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Bill Gates says Xbox 360 reliability will go from zero to hero

For the current generation of gaming consoles, the Xbox 360 has several reputations. On the positive side, the Xbox 360 is the undisputed leader of online service and multiplayer, but on the negative side, it also holds a track record of being fairly unreliable.

At one point, up to one-third of all Xbox 360 consoles experienced the hardware failure popularly known as the Red Ring of Death, which rendered the console unusable.

In response to the apparent hardware design flaw, Microsoft in June 2007 introduced a revised cooling design with heatpipe and heatsink to cool the GPU. New “Falcon” hardware that would include 65nm chip technology, which was later found to apply only to the CPU, landed in stores last Fall. Hardware to integrate a 65nm GPU, codenamed “Jasper,” isn’t due until this August.

While many from Microsoft’s entertainment and devices division have spoken on the Xbox 360’s reliability record, Bill Gates was mostly removed from commenting on the issue – until now. Speaking in a BBC Video interview, Gates revealed that it’s now Microsoft’s goal to make the Xbox 360 “the most reliable” console on the market.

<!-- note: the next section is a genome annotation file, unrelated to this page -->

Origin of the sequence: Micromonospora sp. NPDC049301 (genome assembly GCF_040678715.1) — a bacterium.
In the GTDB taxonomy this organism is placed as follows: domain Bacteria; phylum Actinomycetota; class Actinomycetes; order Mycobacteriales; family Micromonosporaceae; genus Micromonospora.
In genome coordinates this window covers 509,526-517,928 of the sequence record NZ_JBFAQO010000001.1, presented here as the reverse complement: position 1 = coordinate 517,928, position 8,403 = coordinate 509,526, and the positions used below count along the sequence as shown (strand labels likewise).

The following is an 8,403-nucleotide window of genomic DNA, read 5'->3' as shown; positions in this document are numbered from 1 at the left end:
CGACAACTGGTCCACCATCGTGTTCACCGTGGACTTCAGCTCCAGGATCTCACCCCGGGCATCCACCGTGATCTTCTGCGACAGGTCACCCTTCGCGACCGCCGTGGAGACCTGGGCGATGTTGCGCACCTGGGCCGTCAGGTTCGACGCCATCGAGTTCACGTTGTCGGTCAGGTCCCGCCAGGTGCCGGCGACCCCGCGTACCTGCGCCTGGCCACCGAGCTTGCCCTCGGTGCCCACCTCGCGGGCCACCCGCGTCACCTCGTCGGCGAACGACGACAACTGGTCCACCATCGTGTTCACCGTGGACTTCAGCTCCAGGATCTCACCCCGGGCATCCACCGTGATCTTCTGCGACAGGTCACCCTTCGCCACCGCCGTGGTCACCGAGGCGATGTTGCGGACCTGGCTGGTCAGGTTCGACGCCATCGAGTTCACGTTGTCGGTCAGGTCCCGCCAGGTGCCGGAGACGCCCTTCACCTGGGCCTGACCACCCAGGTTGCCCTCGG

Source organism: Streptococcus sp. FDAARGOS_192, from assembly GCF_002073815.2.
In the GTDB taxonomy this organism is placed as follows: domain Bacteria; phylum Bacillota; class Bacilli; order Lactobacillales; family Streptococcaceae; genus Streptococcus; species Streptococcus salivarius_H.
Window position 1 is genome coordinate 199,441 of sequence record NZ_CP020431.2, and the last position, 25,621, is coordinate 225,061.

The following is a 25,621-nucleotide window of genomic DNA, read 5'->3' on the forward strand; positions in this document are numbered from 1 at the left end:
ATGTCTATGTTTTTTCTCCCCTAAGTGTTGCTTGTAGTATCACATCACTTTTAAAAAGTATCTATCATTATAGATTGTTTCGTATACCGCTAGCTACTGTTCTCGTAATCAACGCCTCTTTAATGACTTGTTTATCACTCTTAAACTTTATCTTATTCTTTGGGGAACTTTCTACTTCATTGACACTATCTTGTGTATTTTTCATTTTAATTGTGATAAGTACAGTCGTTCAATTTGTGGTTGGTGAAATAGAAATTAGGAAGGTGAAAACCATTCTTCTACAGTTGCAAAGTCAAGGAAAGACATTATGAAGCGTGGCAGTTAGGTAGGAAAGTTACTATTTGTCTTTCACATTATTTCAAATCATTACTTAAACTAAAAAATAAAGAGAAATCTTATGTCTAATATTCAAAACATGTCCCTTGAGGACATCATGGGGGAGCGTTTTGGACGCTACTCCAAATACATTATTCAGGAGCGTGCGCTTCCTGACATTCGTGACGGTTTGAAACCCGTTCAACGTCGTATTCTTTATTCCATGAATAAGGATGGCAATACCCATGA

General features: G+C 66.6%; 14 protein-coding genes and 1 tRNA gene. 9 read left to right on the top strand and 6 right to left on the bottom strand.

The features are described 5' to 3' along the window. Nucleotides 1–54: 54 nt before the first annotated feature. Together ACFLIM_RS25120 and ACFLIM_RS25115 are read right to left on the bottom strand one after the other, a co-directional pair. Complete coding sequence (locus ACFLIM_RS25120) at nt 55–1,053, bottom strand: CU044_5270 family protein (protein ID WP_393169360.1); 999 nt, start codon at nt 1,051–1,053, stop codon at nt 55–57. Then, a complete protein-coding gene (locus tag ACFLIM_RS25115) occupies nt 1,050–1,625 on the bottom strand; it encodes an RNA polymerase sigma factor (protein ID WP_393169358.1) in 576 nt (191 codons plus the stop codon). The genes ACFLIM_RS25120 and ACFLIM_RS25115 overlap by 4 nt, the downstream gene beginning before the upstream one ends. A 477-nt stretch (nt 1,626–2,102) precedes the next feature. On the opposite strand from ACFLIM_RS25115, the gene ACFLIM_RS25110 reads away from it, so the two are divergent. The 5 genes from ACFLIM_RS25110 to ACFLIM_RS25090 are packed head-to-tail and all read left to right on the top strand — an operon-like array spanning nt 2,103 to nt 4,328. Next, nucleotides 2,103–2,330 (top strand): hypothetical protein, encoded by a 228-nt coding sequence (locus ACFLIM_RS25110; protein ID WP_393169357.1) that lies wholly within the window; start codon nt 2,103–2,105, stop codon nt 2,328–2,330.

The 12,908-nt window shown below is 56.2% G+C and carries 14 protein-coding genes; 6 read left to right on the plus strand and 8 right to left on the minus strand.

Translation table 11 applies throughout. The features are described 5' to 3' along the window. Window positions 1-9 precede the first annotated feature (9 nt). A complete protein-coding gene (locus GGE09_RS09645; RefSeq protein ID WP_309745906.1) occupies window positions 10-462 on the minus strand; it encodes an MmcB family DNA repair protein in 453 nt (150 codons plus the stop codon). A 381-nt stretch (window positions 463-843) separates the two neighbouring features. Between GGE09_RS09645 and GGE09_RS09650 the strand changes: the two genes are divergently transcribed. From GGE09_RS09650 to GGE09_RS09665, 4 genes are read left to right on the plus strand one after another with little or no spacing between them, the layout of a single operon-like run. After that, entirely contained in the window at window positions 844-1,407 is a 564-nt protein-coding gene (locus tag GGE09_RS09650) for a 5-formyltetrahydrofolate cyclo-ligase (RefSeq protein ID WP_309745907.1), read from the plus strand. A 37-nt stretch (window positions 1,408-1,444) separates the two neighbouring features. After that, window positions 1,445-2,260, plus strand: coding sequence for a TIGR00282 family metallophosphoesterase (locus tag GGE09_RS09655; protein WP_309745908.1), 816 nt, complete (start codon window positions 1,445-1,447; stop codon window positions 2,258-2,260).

“Well, we certainly had to apologize to our uses about a number of boxes that had to be replaced,” said Gates. “We did that for free for all of those people, we've gotten a lot of positive feedback about the way we handled it.”

“We've got incredible reliability on the new work we've done,” he continued. “Our commitment is that it will be the most reliable video game box out there. People really love the Xbox because of the content, but we've got to make sure that the hardware never stands in the way of that.”

To cover owners of older Xbox 360 hardware that may still be vulnerable to the Red Ring of Death, Microsoft in July 2007 extended its warranty to cover the specific hardware failure for three years from purchase.

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They need to fix the NOISE too
By Wolfpup on 1/14/2008 11:51:23 AM , Rating: 2
I can't use the 360 as my main system because of how freaking LOUD the thing is. That actually bothers me more than the reliability, since at least that they've acknowledged and seem to be improving (I hope).

By Legionosh on 1/15/2008 12:52:00 PM , Rating: 2
I had my launch 360 go out on me within the first 3 months (artifacting on the screen and lock ups).

It was sent in and I got another one which ran strong for about a year. When my brother went to trade in his then fairly new Elite to get a Halo 360 I swapped consoles with him and I got another fairly new one which ran well for a time. It did run warm though and I had to run a fairly loud cooling fan with it (as well as my original 360).

2 weeks ago I traded that one in on a New "USED" arcade with the 65nm CPU (Someone had traded one in still sealed. I had to pay like a $27 dollar difference).

I now have one that runs VERY silently and the games barely get warm from gameplay.

My point to all this is that the new 360s running the falcon chip seem to run cooler and quieter than previous incarnations.

While I'll miss the chrome and black from the Elite, I still have HDMI which was why I had the Elite in the first place.

Just food for thought.


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